The other day I had to iterate over a large number of items but to avoid a timeout I could only compute a certain amount at a time. So I had to split the number into equal chunks and a remainder. Here’s an easy way to determine the chunk size:
The code return the following values: $remainder => 194 $chunks => 49 Verification: (49 * 1023) + 194 = 50321
How does it work? In line 4 $totalNumber is divided by a modulo operator (“%” is the PHP token for modulo). The operator returns the remainder of the division (194 in this case). By subtracting this value from $totalNumber it becomes a whole number multiple of $chunks and the division with $chunkSize equals the desired number of $chunks (line 6). Now you have the number of necessary iterations and the remaining part.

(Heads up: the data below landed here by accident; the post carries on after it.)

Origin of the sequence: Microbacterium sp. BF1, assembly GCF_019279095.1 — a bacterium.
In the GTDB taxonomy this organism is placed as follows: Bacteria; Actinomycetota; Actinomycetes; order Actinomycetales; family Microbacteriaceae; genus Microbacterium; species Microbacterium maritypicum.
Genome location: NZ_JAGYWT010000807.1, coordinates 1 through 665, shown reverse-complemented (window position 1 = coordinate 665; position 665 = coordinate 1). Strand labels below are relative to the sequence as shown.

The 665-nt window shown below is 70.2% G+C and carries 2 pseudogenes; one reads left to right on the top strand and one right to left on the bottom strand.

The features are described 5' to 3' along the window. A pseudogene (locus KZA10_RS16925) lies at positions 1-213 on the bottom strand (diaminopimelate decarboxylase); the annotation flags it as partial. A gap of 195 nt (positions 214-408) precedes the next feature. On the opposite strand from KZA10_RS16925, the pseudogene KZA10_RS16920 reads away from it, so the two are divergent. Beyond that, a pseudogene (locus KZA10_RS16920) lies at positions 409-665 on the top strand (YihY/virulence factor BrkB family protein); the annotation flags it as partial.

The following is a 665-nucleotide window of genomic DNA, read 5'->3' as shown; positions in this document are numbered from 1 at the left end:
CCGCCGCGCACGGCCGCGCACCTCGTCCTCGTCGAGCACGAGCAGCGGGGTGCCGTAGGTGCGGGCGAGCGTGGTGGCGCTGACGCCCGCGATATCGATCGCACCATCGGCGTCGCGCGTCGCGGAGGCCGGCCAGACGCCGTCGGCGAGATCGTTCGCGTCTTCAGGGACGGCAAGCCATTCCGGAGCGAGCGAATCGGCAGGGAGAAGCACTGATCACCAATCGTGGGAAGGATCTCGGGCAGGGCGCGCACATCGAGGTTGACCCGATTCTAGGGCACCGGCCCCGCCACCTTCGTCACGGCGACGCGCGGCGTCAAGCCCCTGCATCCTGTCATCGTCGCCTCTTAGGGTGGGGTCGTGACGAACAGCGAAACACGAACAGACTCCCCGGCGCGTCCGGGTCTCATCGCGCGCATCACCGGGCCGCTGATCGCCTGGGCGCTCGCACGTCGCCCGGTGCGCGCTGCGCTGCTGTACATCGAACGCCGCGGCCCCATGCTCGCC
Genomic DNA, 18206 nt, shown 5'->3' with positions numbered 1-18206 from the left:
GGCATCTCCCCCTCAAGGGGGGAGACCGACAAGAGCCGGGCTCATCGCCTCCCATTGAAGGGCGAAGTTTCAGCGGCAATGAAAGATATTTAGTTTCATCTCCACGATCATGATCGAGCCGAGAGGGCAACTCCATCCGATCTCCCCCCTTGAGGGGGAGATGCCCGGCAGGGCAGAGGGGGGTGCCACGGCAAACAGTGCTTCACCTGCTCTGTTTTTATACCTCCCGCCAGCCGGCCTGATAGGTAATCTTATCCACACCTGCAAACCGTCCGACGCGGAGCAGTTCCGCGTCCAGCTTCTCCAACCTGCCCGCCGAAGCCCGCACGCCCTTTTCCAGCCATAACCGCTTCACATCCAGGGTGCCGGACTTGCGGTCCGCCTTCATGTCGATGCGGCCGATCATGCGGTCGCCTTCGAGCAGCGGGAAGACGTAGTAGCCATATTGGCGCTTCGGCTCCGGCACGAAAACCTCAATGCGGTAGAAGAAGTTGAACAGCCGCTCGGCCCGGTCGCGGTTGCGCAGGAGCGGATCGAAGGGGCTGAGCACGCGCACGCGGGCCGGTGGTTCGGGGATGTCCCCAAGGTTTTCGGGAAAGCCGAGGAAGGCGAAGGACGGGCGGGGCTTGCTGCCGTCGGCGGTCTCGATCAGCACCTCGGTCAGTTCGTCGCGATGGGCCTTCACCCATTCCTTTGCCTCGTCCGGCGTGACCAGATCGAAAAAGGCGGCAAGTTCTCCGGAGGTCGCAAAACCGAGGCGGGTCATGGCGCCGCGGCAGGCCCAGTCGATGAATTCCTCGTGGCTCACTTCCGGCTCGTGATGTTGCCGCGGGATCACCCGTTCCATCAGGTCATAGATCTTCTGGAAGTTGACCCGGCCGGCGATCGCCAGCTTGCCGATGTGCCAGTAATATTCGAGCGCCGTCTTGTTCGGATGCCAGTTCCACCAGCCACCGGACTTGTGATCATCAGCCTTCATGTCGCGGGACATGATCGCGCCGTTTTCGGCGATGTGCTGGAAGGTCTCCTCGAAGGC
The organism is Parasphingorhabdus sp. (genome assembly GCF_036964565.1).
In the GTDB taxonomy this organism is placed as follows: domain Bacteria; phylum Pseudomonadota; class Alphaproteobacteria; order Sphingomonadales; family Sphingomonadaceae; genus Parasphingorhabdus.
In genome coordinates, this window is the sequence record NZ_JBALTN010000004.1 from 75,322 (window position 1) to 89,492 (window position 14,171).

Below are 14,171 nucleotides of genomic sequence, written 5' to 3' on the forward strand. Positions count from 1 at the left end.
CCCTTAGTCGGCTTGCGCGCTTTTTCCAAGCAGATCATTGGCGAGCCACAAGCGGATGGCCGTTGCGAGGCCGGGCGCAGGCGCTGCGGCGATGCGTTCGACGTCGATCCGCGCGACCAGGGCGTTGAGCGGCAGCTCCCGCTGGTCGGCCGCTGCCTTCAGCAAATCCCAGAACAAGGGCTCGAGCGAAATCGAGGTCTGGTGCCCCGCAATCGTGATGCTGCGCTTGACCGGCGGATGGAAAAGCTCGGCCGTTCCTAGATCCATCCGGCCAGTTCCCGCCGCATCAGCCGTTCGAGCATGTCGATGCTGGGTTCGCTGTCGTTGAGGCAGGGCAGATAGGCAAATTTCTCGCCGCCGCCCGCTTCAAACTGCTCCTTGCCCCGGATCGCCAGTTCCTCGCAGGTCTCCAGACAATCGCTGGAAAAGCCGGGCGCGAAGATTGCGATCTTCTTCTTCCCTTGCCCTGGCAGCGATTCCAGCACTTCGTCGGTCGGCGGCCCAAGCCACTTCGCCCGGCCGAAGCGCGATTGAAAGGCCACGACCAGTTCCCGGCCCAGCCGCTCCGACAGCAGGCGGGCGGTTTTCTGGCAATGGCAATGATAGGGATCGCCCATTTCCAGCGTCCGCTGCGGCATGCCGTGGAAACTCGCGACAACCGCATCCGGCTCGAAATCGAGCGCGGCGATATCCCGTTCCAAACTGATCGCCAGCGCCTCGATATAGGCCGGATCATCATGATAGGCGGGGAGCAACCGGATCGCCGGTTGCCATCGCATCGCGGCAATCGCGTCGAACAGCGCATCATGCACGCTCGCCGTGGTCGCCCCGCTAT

Web development is based on free software by developers like you and me, isn’t it? At first glance, this seems to be the case. Let’s take a look at the main tools modern web is mainly developed with nowadays:
Most of the tools are Open Source projects (VS Code only in parts, npm is proprietary). So where are the big companies? Well, all six tools and sites are owned by Big Tech:
The tools we use all day rise and fall with the benevolence of companies typically seen as enemies of Free Software by the majority of Open Source developers.
Especially GitHub and npm are irreplaceable because of their large data collection. If Microsoft decides to pull the plug from one moment to the next, the access to the vast collection of free code will be gone at least for some time and the build processes of millions of programs will break.
Of course, these services can and would be replaced by others, but it would take some time until dominant services will emerge and web developers would need to find an interim way of accessing their externalized source code.